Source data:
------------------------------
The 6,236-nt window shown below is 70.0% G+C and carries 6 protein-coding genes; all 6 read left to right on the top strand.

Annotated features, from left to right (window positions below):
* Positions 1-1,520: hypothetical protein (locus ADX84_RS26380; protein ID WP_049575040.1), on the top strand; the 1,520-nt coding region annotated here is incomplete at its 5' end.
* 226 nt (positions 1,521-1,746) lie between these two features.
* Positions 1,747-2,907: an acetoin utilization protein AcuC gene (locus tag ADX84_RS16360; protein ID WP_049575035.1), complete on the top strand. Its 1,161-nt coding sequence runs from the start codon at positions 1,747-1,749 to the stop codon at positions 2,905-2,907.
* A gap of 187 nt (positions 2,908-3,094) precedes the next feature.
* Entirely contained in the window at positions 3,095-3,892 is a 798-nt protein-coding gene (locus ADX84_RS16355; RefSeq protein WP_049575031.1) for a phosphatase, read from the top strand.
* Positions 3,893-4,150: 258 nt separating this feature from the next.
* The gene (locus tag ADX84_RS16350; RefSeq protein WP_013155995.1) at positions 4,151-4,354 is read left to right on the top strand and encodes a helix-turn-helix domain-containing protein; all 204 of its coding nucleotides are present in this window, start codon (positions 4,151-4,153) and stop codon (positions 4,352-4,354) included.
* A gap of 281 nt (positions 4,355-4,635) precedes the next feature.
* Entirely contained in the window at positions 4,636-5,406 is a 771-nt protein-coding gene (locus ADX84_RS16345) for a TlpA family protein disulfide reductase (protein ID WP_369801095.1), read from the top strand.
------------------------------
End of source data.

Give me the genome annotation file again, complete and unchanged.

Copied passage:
The 6,236-nt window shown below is 70.0% G+C and carries 6 protein-coding genes; all 6 read left to right on the top strand.

Annotated features, from left to right (window positions below):
* Positions 1-1,520: hypothetical protein (locus ADX84_RS26380; protein ID WP_049575040.1), on the top strand; the 1,520-nt coding region annotated here is incomplete at its 5' end.
* 226 nt (positions 1,521-1,746) lie between these two features.
* Positions 1,747-2,907: an acetoin utilization protein AcuC gene (locus tag ADX84_RS16360; protein ID WP_049575035.1), complete on the top strand. Its 1,161-nt coding sequence runs from the start codon at positions 1,747-1,749 to the stop codon at positions 2,905-2,907.
* A gap of 187 nt (positions 2,908-3,094) precedes the next feature.
* Entirely contained in the window at positions 3,095-3,892 is a 798-nt protein-coding gene (locus ADX84_RS16355; RefSeq protein WP_049575031.1) for a phosphatase, read from the top strand.
* Positions 3,893-4,150: 258 nt separating this feature from the next.
* The gene (locus tag ADX84_RS16350; RefSeq protein WP_013155995.1) at positions 4,151-4,354 is read left to right on the top strand and encodes a helix-turn-helix domain-containing protein; all 204 of its coding nucleotides are present in this window, start codon (positions 4,151-4,153) and stop codon (positions 4,352-4,354) included.
* A gap of 281 nt (positions 4,355-4,635) precedes the next feature.
* Entirely contained in the window at positions 4,636-5,406 is a 771-nt protein-coding gene (locus ADX84_RS16345) for a TlpA family protein disulfide reductase (protein ID WP_369801095.1), read from the top strand.